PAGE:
Etymology
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hagio- 
before vowels hagi-, word-forming element meaning "of a saint, saintly, holy," from Greek hagios "sacred, devoted to the gods" (of things), "holy, pure" (of persons), in Ecclesiastical Greek, "a saint," which is perhaps from PIE *yag- "to worship, reverence" (source also of Greek agnos "chaste," Sanskrit yajati "reveres (a god) with sacrifices, worships," Old Persian ayadana "temple").
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half- 
in genealogical combinations, "sharing one parent," Middle English, from half.
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halo- 
before vowels hal-, word-forming element meaning "salt, sea," from Greek hals (genitive halos) "a lump of salt, salt generally," in Homer, "the sea," from PIE root *sal- "salt."
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haplo- 

before vowels hapl-, word-forming element meaning "simple, single; simply, once," from Greek haploos, haplous "single, simple" (as opposed to "compound"); "natural, plain," from PIE compound *sm-plo-, from root *sem- (1) "one; as one, together with" + *-plo- "-fold" (from PIE root *pel- (2) "to fold"). Compare simple, which represents the same compound in Latin.

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helio- 

word-forming element meaning "sun," from Greek hēlios "sun" (from PIE root *sawel- "the sun").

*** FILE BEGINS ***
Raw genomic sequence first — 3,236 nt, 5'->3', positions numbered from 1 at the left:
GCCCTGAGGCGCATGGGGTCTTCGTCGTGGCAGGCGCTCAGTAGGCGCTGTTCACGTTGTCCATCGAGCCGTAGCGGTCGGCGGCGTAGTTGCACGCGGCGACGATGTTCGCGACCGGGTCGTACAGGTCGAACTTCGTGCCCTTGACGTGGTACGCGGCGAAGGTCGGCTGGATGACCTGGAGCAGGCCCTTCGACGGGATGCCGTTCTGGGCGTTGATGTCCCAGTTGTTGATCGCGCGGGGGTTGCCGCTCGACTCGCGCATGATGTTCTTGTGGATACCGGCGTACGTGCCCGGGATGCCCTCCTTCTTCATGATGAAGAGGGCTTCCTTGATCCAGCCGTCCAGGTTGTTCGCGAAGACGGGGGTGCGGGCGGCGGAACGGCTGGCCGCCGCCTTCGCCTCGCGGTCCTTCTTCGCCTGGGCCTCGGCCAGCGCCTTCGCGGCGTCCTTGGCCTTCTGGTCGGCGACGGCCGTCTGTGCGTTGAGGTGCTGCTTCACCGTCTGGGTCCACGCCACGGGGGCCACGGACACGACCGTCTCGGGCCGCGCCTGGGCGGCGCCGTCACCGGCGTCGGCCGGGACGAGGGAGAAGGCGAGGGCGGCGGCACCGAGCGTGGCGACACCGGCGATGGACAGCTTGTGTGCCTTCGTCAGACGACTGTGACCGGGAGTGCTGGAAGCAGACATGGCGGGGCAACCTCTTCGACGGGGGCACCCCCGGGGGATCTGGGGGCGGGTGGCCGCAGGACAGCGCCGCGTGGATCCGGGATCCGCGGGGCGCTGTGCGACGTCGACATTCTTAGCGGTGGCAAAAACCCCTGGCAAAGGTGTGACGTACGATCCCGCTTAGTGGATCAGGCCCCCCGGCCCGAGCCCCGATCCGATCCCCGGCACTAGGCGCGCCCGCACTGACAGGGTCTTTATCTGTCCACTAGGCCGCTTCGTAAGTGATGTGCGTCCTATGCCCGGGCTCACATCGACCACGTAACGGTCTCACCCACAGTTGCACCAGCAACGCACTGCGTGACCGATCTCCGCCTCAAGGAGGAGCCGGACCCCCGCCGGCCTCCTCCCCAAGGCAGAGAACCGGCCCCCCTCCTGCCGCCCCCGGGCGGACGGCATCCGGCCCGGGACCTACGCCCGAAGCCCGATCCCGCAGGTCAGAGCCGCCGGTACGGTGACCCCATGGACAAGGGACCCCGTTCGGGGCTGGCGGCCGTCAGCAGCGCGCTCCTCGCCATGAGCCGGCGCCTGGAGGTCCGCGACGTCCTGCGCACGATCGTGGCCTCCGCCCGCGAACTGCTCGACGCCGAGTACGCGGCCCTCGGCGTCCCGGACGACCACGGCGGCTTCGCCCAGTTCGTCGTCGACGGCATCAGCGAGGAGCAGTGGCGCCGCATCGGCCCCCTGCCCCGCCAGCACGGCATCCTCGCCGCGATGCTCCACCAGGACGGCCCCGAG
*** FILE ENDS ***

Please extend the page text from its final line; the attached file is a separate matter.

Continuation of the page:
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hemi- 

word-forming element meaning "half," from Latin hemi- and directly from Greek hēmi- "half," from PIE root *semi-, which is the source of Sanskrit sami, Latin semi- (see semi-), Old High German sami- "half," and Old English sam-, denoting a partial or imperfect condition (see sandblind).

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hendeca- 
word-forming element meaning "eleven," from Latinized form of Greek hendeka "eleven," from hen, neuter of heis "one," from PIE *hems-, from root *sem- (1) "one; as one, together with" + deka "ten" (from PIE root *dekm- "ten").
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hepta- 
before vowels hept-, word-forming element meaning "seven," from Greek hepta "seven," cognate with Latin septem, Gothic sibun, Old English seofon, from PIE root *septm (see seven).
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hetero- 
before vowels heter-, word-forming element meaning "other, different," from Greek heteros "the other (of two), another, different; second; other than usual." It is a compound; the first element means "one, at one, together," from PIE root *sem- (1) "one; as one, together with;" the second is cognate with the second element in Latin al-ter, Gothic an-þar, Old English o-ðer "other."

Compounds in classical Greek show the range of the word there: Heterokretes "true Cretan," (that is, of the old stock); heteroglossos "of foreign language;" heterozelos "zealous for one side;" heterotropos "of a different sort or fashion," literally "turning the other way;" heterophron "raving," literally "of other mind."
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